Qatar's ties to militants complicate relations with U.S., neighbors

Qatar's ties to militants complicate relations with U.S., neighbors
Sheik Tamim bin Hamad al Thani, the emir of Qatar, has said that his government doesn't fund extremists, but that it would be a "big mistake" to brand all Islamist movements as extremist. (Osama Faisal / Associated Press)

Even in a part of the world where tangled alliances are as common as sweet tea, one would be hard-pressed to find a country where the same few sweltering square miles house the sprawling operations hub for a huge U.S.-led air war and provide plush sanctuary to the likes of the Taliban and Hamas, both deemed terrorist groups by Washington.

Perched on a tiny peninsula protruding into the Persian Gulf, Qatar is dwarfed by neighbors such as Saudi Arabia, but has displayed outsize foreign policy ambitions, with the ripple effects of its immense natural gas wealth being felt from the mosque minaret to the executive suite, and on battlegrounds from Libya to Syria and beyond.


The emirate's goal may have been to heighten its influence and prestige by extending a cordial hand to all, but falconry-loving Qatar has lately seen its wings clipped, facing bruising rebukes from its powerful neighbors and Egypt over its long-standing support of Islamist groups, some of them militant ones.

Qatari officials used to have a favorite phrase, that the emirate was punching above its weight. Now the watchwords may be more along the lines of quiet retrenchment.

Amid what had become a rapidly deepening diplomatic isolation in the region, Qatar has scrambled to get back in the good graces of the six-nation Gulf Cooperation Council and to mend fences with Egypt, the Arab world's most populous country and its traditional intellectual center.

The emirate has made symbolic steps such as the never formally acknowledged ejection of seven Egyptian Muslim Brotherhood figures, who departed in September for Turkey. It has also moved to stem the flow of funds from wealthy private donors to extremist militantgroups, some via what had heretofore been lightly regulated charities.

Neighbors Saudi Arabia, the United Arab Emirates and Bahrain, which had withdrawn their ambassadors in a highly public sign of strong displeasure, announced two months ago that they would send their envoys back.

Egyptian officials suggest that President Abdel Fattah Sisi, who was infuriated by Qatar's support for toppled Islamist President Mohamed Morsi, may soon be ready to resume high-level contacts. The likelihood of rapprochement increased recently after Qatar acceded to Cairo's demands to shut down the Brotherhood-boosting Egyptian arm of the emirate's flagship broadcaster Al Jazeera, itself conceived as a projection of Qatari power and prestige, but whose influence has waned in recent years.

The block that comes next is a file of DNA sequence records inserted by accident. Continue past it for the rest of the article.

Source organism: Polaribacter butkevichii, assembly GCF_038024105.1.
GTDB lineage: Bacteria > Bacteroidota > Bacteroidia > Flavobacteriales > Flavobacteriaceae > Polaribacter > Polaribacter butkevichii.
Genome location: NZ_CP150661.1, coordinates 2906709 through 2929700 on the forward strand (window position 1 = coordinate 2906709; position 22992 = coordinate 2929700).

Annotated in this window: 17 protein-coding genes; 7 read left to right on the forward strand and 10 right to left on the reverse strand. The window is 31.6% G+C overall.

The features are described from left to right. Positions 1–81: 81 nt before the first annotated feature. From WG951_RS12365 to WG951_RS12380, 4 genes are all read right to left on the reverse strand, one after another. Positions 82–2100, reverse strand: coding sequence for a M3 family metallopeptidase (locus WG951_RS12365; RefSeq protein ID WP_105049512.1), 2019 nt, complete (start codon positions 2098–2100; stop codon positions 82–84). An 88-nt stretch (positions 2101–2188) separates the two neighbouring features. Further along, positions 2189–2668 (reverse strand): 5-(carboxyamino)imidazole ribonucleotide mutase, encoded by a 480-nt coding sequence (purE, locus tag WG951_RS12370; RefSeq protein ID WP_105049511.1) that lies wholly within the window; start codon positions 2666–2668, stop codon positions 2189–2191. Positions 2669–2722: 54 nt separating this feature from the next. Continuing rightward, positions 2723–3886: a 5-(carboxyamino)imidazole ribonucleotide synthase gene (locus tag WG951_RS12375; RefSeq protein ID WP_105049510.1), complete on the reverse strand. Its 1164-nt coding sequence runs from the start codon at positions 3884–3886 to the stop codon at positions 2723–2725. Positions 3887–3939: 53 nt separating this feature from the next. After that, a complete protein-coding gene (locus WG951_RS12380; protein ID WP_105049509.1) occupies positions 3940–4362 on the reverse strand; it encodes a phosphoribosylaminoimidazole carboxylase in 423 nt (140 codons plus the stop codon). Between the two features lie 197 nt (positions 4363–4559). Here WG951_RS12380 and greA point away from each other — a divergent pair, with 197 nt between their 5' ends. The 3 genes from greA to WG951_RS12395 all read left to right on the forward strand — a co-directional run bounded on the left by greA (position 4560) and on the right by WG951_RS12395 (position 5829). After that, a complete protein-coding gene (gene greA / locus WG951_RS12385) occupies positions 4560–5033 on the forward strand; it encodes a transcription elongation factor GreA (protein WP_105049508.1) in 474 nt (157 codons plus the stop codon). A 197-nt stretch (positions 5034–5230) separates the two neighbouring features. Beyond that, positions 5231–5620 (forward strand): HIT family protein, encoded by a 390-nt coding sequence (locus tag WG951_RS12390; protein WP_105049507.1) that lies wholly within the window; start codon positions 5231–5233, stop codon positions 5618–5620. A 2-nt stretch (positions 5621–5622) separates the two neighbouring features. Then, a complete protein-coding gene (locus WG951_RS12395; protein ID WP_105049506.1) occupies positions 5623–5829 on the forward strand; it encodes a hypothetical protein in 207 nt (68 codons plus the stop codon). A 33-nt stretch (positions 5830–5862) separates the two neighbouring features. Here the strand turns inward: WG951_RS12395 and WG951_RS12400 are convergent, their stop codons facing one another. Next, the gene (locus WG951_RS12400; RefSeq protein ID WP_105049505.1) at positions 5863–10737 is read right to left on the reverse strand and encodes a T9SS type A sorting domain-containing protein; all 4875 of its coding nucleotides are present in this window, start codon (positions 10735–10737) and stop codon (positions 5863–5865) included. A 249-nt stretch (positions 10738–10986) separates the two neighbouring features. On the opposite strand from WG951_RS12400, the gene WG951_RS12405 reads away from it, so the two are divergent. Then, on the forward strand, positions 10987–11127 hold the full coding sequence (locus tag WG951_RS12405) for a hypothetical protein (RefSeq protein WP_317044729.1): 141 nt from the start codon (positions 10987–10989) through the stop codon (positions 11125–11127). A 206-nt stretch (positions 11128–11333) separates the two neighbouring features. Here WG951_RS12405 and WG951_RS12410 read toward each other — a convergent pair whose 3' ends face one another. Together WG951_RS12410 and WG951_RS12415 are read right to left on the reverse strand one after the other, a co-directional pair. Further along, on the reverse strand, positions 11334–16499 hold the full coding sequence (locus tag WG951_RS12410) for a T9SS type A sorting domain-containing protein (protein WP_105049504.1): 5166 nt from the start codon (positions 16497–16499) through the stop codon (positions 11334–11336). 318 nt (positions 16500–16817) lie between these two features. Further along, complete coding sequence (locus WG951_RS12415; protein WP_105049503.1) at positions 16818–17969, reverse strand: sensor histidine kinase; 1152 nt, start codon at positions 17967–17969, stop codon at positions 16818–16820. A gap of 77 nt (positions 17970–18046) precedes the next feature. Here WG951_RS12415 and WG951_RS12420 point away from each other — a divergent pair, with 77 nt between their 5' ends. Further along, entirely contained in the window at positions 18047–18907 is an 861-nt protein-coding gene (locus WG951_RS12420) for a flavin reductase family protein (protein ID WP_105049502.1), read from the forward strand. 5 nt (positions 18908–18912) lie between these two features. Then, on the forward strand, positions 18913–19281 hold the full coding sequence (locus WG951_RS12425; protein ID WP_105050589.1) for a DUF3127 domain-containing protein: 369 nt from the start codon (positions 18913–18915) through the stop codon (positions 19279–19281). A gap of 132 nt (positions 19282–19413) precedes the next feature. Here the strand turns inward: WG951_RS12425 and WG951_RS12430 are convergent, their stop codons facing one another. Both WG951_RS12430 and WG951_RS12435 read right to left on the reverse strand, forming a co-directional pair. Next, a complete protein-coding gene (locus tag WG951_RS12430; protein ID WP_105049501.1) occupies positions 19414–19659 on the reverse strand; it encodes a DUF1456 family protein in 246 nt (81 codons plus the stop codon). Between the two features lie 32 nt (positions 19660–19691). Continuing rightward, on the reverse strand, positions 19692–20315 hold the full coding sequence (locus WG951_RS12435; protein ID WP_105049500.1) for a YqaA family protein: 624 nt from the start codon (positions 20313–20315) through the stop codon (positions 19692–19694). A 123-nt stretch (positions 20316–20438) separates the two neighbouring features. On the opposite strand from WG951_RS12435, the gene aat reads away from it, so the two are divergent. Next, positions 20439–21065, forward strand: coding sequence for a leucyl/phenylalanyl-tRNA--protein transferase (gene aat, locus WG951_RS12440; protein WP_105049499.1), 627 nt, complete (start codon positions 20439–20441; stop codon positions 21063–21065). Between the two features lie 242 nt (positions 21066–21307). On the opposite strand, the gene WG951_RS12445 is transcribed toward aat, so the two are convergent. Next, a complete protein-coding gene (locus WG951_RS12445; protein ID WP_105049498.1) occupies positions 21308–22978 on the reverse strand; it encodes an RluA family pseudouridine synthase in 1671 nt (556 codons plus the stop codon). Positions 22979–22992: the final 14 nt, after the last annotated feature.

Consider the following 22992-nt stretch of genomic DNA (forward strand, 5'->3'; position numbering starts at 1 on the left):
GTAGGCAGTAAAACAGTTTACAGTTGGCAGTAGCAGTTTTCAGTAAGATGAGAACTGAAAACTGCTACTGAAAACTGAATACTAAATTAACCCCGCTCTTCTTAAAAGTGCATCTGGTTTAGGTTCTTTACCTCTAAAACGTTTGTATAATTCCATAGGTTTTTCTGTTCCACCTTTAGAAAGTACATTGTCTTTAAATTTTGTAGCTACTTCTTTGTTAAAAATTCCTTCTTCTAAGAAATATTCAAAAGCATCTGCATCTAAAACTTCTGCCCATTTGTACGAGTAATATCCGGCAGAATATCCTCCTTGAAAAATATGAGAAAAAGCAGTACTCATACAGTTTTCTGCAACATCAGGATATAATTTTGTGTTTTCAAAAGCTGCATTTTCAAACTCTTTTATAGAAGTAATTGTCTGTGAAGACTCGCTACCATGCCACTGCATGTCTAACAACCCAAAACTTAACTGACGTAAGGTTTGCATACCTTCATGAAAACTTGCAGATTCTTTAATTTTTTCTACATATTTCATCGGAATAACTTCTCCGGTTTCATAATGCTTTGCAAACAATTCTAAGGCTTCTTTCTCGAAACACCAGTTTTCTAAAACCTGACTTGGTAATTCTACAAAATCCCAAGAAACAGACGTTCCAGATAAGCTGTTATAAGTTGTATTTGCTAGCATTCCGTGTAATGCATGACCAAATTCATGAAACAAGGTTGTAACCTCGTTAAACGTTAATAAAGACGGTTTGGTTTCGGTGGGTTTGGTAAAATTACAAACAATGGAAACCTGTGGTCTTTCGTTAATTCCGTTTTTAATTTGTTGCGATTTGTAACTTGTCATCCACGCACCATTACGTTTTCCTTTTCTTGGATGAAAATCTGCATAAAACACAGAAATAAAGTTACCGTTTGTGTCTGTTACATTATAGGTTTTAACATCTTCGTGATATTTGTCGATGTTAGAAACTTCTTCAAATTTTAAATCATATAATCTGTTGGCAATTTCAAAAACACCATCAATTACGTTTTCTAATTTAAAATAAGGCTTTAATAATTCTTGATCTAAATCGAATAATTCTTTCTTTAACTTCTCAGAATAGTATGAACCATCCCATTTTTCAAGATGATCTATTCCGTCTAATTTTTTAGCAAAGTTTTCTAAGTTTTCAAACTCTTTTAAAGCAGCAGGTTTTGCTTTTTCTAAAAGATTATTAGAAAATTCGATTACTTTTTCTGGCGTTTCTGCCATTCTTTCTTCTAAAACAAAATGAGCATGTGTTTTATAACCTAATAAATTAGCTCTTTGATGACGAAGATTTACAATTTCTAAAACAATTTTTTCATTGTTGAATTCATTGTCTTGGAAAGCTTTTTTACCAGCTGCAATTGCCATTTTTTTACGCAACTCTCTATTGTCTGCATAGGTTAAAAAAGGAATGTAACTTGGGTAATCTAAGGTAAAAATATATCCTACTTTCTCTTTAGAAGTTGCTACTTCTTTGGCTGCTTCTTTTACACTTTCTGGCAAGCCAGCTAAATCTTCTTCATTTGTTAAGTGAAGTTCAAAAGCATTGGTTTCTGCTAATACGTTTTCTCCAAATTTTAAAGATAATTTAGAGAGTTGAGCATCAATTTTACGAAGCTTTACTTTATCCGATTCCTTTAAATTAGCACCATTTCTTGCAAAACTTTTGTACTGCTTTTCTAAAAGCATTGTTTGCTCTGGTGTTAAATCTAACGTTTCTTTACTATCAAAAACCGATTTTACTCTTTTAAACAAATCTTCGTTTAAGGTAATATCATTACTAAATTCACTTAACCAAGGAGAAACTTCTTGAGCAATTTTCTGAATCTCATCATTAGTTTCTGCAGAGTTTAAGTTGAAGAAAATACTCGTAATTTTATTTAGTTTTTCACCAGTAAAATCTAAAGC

Despite conciliatory gestures, however, analysts say Qatar has not wavered in its core belief that political Islam — the view that austere Muslim teachings should guide all aspects of society — remains the prime long-term force in the region.

Qatar has faced Western pressure over material support it has provided for some radical factions battling Syrian President Bashar Assad, including Al Qaeda-linked Al Nusra Front, and for siding with a self-proclaimed but not internationally recognized Libyan government aligned with Islamist militias from the western city of Misurata.

"They made the wrong call in a number of places, and there's some recognition of that," said analyst Michael Stephens, deputy director of the Qatar branch of the Royal United Services Institute, a British think tank. "But their fundamental views on political Islam have not altered."

At the other end of the spectrum, the most potent emblem of Qatar's desire to maintain friendly ties with the West has been throwing in its lot with the U.S.-led coalition confronting the Sunni Muslim extremists of Islamic State. But it plays a supporting role, albeit a crucial one, instead of conducting airstrikes.

Qatar's 34-year-old emir, Sheik Tamim bin Hamad al Thani, described by Western diplomats as proving himself a quick study so far in his 19-month tenure, has offered a tellingly nuanced view of the emirate's strategy.

"We don't fund extremists," he told CNN's Christiane Amanpour in the fall. But he said it would be a "big mistake" to brand all Islamist movements as extremist, and defended dealings with groups such as Hamas and the Brotherhood on the basis of their electoral successes in Gaza and Egypt.

Because of those links, the Qatari partnership with the United States is sometimes complicated but clearly beneficial to both sides. "Our interests converge in many more ways than they diverge," said a senior U.S. official, who asked to remain anonymous because of the perceived sensitivity of the subject.